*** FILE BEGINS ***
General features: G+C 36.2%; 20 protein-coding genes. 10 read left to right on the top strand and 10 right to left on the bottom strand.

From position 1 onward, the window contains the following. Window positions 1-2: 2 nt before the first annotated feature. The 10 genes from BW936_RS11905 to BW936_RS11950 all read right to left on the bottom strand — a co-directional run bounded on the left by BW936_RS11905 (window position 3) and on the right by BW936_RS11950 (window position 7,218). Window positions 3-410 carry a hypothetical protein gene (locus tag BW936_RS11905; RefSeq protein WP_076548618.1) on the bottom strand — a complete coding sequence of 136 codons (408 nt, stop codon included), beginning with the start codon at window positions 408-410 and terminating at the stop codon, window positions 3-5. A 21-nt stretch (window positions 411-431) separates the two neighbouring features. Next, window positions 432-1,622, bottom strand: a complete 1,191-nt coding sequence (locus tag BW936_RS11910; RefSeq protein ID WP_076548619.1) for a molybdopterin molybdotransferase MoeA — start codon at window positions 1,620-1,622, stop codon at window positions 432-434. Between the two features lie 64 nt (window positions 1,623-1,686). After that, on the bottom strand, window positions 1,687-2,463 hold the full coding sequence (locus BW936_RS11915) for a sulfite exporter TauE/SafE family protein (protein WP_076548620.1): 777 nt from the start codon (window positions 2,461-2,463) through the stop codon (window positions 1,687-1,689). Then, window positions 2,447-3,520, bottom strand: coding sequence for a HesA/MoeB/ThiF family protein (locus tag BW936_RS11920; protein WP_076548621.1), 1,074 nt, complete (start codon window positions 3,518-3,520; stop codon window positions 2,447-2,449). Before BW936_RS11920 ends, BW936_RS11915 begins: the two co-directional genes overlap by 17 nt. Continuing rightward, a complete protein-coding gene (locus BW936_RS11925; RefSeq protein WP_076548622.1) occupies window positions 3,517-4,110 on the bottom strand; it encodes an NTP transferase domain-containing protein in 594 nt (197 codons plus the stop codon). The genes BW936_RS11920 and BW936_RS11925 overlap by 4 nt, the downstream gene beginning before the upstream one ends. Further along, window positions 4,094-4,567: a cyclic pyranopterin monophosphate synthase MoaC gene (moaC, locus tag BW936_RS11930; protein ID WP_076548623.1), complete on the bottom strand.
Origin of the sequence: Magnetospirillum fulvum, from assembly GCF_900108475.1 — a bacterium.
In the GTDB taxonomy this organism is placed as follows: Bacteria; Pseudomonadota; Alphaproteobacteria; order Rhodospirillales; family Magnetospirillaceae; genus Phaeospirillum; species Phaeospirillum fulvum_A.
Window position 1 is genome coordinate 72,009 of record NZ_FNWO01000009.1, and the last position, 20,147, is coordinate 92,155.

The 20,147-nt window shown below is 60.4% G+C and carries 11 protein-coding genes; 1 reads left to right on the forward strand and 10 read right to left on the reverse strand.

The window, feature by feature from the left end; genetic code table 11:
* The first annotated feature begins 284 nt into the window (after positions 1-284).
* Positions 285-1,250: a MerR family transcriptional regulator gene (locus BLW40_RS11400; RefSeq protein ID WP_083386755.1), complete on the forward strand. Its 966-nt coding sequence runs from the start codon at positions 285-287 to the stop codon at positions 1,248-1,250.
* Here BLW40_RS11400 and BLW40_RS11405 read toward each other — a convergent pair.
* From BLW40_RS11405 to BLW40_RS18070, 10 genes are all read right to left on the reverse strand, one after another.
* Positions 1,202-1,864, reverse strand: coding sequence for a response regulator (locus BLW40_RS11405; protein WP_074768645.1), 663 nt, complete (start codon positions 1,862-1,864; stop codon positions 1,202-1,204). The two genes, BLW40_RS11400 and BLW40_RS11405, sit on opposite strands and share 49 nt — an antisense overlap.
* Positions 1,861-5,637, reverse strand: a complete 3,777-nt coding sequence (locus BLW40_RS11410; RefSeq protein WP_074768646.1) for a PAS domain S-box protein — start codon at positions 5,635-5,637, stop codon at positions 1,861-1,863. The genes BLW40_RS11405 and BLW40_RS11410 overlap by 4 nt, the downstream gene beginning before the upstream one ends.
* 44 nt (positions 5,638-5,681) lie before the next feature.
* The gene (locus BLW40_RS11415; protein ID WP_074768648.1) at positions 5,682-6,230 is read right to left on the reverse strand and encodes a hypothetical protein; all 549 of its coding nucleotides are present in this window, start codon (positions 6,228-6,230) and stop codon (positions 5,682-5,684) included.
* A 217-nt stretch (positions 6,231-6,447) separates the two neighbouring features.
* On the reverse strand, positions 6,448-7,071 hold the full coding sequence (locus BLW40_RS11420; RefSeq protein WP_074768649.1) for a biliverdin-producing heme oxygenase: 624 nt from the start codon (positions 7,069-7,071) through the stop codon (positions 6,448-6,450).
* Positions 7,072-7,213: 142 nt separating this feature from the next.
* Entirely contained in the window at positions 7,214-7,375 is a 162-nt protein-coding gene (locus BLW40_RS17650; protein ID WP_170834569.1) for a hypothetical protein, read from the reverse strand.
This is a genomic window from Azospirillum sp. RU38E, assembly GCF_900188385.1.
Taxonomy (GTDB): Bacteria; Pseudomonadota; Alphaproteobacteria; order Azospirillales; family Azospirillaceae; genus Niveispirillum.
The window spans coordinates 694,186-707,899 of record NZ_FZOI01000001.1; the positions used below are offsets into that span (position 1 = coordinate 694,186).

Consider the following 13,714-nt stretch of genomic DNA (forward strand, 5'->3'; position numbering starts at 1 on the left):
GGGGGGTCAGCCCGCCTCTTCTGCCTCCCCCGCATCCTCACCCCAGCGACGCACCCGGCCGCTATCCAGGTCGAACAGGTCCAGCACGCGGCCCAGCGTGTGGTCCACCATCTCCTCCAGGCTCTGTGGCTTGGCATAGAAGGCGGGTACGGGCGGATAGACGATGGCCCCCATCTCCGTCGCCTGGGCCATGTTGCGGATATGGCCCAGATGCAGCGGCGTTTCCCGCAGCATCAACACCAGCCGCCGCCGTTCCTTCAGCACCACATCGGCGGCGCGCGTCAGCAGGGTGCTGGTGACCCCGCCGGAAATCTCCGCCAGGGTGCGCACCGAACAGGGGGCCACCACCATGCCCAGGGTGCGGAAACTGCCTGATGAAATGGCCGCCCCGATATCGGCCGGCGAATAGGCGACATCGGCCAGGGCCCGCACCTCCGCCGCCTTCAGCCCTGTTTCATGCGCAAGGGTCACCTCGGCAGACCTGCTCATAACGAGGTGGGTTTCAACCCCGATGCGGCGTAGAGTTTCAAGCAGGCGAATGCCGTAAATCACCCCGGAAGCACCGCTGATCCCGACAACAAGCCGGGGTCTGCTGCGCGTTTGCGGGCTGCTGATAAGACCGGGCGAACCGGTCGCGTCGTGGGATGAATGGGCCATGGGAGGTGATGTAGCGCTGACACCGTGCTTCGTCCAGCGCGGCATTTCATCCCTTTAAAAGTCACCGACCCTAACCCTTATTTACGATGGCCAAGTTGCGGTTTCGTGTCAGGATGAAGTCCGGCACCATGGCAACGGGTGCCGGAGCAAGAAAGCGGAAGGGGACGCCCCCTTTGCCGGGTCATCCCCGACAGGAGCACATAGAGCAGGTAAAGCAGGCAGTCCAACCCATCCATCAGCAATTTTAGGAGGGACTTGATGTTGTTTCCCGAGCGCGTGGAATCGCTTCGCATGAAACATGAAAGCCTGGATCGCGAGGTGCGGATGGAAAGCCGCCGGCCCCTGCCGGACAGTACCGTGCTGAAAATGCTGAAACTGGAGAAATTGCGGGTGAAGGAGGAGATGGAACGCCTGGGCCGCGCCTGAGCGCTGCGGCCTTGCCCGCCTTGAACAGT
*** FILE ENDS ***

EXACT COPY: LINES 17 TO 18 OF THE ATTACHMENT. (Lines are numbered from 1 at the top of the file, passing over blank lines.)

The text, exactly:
* On the reverse strand, positions 6,448-7,071 hold the full coding sequence (locus BLW40_RS11420; RefSeq protein WP_074768649.1) for a biliverdin-producing heme oxygenase: 624 nt from the start codon (positions 7,069-7,071) through the stop codon (positions 6,448-6,450).
* Positions 7,072-7,213: 142 nt separating this feature from the next.